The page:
winding impedance matching transformer - diyAudio
Go Back   Home > Forums > Amplifiers > Solid State

Solid State Talk all about solid state amplification.

Please consider donating to help us continue to serve you.

Ads on/off / Custom Title / More PMs / More album space / Advanced printing & mass image saving
Reply
 
Thread Tools Search this Thread
Old 5th March 2004, 08:49 PM   #1
bbksv is offline bbksv  United States
diyAudio Member
 
Join Date: Dec 2003
Location: Antioch, Il
Default winding impedance matching transformer

I have 2 DVC (4 ohm) subs and a mono (500 x 1 at 2 ohms) amp. I was thinking about winding an impedance matching transformer to present a 2 ohm load to the amp...but I was wondering...would I need to make it with atleast a 500 VA rating?....if so...how would I do that?....is it all in the gauge of magnet wire I use?
  Reply With Quote
Old 6th March 2004, 06:35 AM   #2
mwh-eng is offline mwh-eng  United States
diyAudio Member
 
Join Date: Feb 2004
Location: Livingston, Montana
Sounds like you have two 4 ohms speakers and an amp rated at 500 watts driving a 2 ohm load. Put the 4 ohm speakers in parallel and you have 2 ohms of load. Besides, an amp rated for 500 watts at 2 ohms should produce 250 watts at 4 ohms. The impedance of a speaker is not constant with frequency.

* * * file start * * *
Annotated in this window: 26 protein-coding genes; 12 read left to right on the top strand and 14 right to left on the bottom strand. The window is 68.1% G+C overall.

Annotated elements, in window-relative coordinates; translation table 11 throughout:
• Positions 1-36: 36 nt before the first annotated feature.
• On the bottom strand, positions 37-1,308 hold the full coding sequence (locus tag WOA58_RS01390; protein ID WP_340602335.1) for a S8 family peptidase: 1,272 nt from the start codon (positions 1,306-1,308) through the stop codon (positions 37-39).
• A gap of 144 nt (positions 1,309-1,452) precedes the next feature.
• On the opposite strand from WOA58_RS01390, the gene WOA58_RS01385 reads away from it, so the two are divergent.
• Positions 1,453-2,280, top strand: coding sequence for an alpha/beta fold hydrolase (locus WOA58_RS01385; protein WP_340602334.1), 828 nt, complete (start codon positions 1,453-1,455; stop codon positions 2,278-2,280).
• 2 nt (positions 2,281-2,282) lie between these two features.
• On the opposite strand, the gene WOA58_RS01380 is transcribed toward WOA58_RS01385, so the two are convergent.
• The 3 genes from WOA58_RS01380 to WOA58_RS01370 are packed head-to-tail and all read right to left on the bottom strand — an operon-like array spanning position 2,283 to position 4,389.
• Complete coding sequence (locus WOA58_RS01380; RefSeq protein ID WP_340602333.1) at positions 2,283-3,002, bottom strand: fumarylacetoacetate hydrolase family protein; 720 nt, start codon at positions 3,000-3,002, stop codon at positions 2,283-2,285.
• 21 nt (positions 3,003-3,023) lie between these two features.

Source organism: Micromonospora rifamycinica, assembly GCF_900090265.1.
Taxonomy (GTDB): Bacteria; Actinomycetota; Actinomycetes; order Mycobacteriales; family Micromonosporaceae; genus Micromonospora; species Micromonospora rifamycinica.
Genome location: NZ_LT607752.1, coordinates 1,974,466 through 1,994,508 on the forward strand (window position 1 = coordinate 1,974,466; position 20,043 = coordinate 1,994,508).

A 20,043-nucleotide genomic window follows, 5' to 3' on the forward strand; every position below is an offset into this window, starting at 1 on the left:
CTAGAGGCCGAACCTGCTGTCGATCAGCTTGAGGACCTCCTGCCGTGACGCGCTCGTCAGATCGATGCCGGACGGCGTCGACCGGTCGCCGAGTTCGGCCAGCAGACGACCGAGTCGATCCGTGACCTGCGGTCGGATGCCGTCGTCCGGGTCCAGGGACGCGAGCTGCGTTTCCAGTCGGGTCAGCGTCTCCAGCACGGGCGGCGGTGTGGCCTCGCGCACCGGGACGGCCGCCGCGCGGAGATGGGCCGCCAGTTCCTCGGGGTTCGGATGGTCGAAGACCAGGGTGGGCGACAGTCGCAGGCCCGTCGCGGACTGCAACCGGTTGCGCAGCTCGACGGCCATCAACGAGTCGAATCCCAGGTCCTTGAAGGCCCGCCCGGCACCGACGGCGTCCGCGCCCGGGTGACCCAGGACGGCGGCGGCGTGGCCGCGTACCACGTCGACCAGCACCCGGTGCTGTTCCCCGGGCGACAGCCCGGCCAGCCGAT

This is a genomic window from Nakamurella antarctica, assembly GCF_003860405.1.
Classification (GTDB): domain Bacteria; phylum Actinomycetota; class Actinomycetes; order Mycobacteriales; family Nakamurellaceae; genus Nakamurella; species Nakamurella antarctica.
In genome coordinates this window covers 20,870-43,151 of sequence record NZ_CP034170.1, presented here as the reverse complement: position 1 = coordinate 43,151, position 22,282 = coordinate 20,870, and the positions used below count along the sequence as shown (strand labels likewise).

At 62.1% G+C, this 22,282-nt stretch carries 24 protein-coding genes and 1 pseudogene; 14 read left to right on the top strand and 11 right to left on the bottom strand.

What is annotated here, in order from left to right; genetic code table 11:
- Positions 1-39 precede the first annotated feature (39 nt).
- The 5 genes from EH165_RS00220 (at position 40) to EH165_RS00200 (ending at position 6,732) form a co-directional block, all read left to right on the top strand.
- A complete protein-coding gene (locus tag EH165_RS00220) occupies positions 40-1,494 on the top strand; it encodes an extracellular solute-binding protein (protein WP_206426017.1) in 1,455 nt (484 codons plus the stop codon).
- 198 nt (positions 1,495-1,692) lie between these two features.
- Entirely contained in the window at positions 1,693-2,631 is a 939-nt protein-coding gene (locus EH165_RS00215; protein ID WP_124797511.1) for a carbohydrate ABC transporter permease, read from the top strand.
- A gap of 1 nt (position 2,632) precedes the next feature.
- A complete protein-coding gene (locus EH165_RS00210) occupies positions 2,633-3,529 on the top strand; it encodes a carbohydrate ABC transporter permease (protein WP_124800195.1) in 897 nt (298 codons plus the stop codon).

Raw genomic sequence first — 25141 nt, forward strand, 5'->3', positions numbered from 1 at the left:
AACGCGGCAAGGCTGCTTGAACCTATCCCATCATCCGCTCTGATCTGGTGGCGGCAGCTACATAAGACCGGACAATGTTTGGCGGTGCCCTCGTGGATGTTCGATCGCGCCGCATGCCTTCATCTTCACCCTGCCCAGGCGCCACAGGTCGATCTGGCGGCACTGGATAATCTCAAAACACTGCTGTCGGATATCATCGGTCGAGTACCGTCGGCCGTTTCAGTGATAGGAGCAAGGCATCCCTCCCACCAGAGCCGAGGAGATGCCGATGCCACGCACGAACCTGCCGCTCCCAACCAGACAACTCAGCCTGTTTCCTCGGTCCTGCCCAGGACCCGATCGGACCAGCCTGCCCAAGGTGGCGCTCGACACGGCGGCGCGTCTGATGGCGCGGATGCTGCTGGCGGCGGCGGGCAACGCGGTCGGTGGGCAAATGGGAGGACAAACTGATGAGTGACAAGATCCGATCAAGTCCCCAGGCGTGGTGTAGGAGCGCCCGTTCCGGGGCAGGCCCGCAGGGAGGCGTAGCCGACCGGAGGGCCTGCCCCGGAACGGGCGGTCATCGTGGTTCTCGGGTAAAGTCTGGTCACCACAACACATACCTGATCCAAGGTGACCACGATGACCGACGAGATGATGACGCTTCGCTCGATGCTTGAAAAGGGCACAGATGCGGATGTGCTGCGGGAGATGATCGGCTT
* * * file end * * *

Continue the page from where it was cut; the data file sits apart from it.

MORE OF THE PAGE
I don't understand the need for a transformer.
  Reply With Quote
Old 6th March 2004, 09:35 AM   #3
Alcaid is offline Alcaid  Norway
diyAudio Member
 
Alcaid's Avatar
 
Join Date: Nov 2003
Location: Klepp
He said it was DVC subs. Dual Voice Coil. That means 2x4ohm per sub. 4x4ohm in total. That can't be wired to 2ohm without a transformer. I can't help you on the transformer though..
  Reply With Quote
Old 6th March 2004, 01:13 PM   #4
bbksv is offline bbksv  United States
diyAudio Member
 
Join Date: Dec 2003
Location: Antioch, Il
Yeah...I can only get 1 ohm or 4 ohm.....and at the frequencies I need them at ....they will be under 2 ohms...which will put the amp into a protection mode...
  Reply With Quote
Old 6th March 2004, 02:37 PM   #5
sreten is offline sreten  United Kingdom
diyAudio Member
 
Join Date: Nov 2003
Location: Brighton UK
Simply put transformers and low frequencies don't mix well.

A 50/60Hz 500VA core will work at 50/60 Hz not surprisingly, but
would need derating for 25Hz, I think its by 1/4, if not its 1/2.

If its a class D amplifier I'd be surprised if the output into 2 ohm
is that much more than into 4 ohm to warrant the transformer.

sreten.
  Reply With Quote
Old 6th March 2004, 05:29 PM   #6
mwh-eng is offline mwh-eng  United States
diyAudio Member
 
Join Date: Feb 2004
Location: Livingston, Montana